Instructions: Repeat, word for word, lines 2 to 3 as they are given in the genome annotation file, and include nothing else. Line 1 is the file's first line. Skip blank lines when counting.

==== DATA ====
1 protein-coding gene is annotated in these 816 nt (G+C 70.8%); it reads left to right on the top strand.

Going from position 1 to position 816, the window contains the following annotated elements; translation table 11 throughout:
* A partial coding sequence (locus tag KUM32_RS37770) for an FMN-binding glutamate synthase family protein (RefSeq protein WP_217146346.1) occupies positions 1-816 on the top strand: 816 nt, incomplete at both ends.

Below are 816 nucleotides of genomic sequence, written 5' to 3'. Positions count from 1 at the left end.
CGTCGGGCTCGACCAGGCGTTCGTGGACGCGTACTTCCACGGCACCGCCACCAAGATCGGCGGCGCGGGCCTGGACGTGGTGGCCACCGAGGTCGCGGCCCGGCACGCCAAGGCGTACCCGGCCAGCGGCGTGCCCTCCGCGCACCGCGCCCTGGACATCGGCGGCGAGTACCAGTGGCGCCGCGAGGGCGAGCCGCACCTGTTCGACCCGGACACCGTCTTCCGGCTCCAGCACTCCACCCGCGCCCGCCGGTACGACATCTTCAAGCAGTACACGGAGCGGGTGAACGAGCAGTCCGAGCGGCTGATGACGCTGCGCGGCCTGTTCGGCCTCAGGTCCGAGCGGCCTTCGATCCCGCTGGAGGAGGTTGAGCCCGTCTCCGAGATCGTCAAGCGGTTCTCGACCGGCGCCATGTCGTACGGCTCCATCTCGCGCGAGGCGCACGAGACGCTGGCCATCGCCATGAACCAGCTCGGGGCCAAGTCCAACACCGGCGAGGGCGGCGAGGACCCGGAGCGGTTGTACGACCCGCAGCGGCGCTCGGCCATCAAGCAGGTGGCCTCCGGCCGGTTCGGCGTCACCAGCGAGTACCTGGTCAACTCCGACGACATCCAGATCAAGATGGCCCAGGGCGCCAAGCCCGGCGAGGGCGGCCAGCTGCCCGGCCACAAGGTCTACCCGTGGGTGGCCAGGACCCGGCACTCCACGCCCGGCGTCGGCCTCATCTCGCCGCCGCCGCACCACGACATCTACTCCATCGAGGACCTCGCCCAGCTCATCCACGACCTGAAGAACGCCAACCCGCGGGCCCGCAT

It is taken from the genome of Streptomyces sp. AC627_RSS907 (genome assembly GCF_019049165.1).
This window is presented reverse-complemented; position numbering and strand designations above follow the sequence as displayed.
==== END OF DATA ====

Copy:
Going from position 1 to position 816, the window contains the following annotated elements; translation table 11 throughout:
* A partial coding sequence (locus tag KUM32_RS37770) for an FMN-binding glutamate synthase family protein (RefSeq protein WP_217146346.1) occupies positions 1-816 on the top strand: 816 nt, incomplete at both ends.